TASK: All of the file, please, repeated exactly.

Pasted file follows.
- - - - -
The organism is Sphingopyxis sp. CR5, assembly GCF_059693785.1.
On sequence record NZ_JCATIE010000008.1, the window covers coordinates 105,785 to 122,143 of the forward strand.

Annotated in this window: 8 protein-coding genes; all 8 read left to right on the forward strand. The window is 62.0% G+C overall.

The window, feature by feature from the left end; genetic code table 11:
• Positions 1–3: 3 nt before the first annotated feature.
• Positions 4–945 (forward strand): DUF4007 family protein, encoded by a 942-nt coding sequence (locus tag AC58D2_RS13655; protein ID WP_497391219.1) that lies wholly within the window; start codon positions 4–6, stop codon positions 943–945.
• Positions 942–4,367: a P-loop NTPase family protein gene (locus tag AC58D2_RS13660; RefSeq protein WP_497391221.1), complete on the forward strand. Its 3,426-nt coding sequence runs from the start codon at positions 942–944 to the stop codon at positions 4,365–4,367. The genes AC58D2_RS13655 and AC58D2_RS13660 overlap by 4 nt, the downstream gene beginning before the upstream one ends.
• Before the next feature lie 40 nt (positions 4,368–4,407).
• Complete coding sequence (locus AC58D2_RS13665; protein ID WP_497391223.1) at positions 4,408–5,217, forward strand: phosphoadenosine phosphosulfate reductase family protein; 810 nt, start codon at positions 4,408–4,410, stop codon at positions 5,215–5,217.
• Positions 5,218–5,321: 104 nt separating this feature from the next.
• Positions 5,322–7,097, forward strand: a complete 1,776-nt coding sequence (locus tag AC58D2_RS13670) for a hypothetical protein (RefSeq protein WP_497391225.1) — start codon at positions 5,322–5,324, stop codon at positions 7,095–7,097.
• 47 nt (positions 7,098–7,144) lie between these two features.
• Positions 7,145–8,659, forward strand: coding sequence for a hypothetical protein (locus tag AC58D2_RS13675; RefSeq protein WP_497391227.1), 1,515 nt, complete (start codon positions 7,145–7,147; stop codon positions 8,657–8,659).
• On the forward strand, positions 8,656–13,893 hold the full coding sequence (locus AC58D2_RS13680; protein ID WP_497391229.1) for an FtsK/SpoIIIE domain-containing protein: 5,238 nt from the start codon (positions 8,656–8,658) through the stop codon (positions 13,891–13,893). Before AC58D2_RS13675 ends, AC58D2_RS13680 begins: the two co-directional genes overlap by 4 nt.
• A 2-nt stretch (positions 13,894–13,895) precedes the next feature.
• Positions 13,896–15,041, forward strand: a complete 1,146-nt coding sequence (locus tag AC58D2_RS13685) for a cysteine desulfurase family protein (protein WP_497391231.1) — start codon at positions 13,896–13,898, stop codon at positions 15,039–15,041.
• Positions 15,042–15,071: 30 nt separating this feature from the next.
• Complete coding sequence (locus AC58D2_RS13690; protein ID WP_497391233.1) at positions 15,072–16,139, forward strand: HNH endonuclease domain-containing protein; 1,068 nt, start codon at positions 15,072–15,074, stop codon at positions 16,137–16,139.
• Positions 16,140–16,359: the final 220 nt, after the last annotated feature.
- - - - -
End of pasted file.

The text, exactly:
The organism is Sphingopyxis sp. CR5, assembly GCF_059693785.1.
On sequence record NZ_JCATIE010000008.1, the window covers coordinates 105,785 to 122,143 of the forward strand.

Annotated in this window: 8 protein-coding genes; all 8 read left to right on the forward strand. The window is 62.0% G+C overall.

The window, feature by feature from the left end; genetic code table 11:
• Positions 1–3: 3 nt before the first annotated feature.
• Positions 4–945 (forward strand): DUF4007 family protein, encoded by a 942-nt coding sequence (locus tag AC58D2_RS13655; protein ID WP_497391219.1) that lies wholly within the window; start codon positions 4–6, stop codon positions 943–945.
• Positions 942–4,367: a P-loop NTPase family protein gene (locus tag AC58D2_RS13660; RefSeq protein WP_497391221.1), complete on the forward strand. Its 3,426-nt coding sequence runs from the start codon at positions 942–944 to the stop codon at positions 4,365–4,367. The genes AC58D2_RS13655 and AC58D2_RS13660 overlap by 4 nt, the downstream gene beginning before the upstream one ends.
• Before the next feature lie 40 nt (positions 4,368–4,407).
• Complete coding sequence (locus AC58D2_RS13665; protein ID WP_497391223.1) at positions 4,408–5,217, forward strand: phosphoadenosine phosphosulfate reductase family protein; 810 nt, start codon at positions 4,408–4,410, stop codon at positions 5,215–5,217.
• Positions 5,218–5,321: 104 nt separating this feature from the next.
• Positions 5,322–7,097, forward strand: a complete 1,776-nt coding sequence (locus tag AC58D2_RS13670) for a hypothetical protein (RefSeq protein WP_497391225.1) — start codon at positions 5,322–5,324, stop codon at positions 7,095–7,097.
• 47 nt (positions 7,098–7,144) lie between these two features.
• Positions 7,145–8,659, forward strand: coding sequence for a hypothetical protein (locus tag AC58D2_RS13675; RefSeq protein WP_497391227.1), 1,515 nt, complete (start codon positions 7,145–7,147; stop codon positions 8,657–8,659).
• On the forward strand, positions 8,656–13,893 hold the full coding sequence (locus AC58D2_RS13680; protein ID WP_497391229.1) for an FtsK/SpoIIIE domain-containing protein: 5,238 nt from the start codon (positions 8,656–8,658) through the stop codon (positions 13,891–13,893). Before AC58D2_RS13675 ends, AC58D2_RS13680 begins: the two co-directional genes overlap by 4 nt.
• A 2-nt stretch (positions 13,894–13,895) precedes the next feature.
• Positions 13,896–15,041, forward strand: a complete 1,146-nt coding sequence (locus tag AC58D2_RS13685) for a cysteine desulfurase family protein (protein WP_497391231.1) — start codon at positions 13,896–13,898, stop codon at positions 15,039–15,041.
• Positions 15,042–15,071: 30 nt separating this feature from the next.
• Complete coding sequence (locus AC58D2_RS13690; protein ID WP_497391233.1) at positions 15,072–16,139, forward strand: HNH endonuclease domain-containing protein; 1,068 nt, start codon at positions 15,072–15,074, stop codon at positions 16,137–16,139.
• Positions 16,140–16,359: the final 220 nt, after the last annotated feature.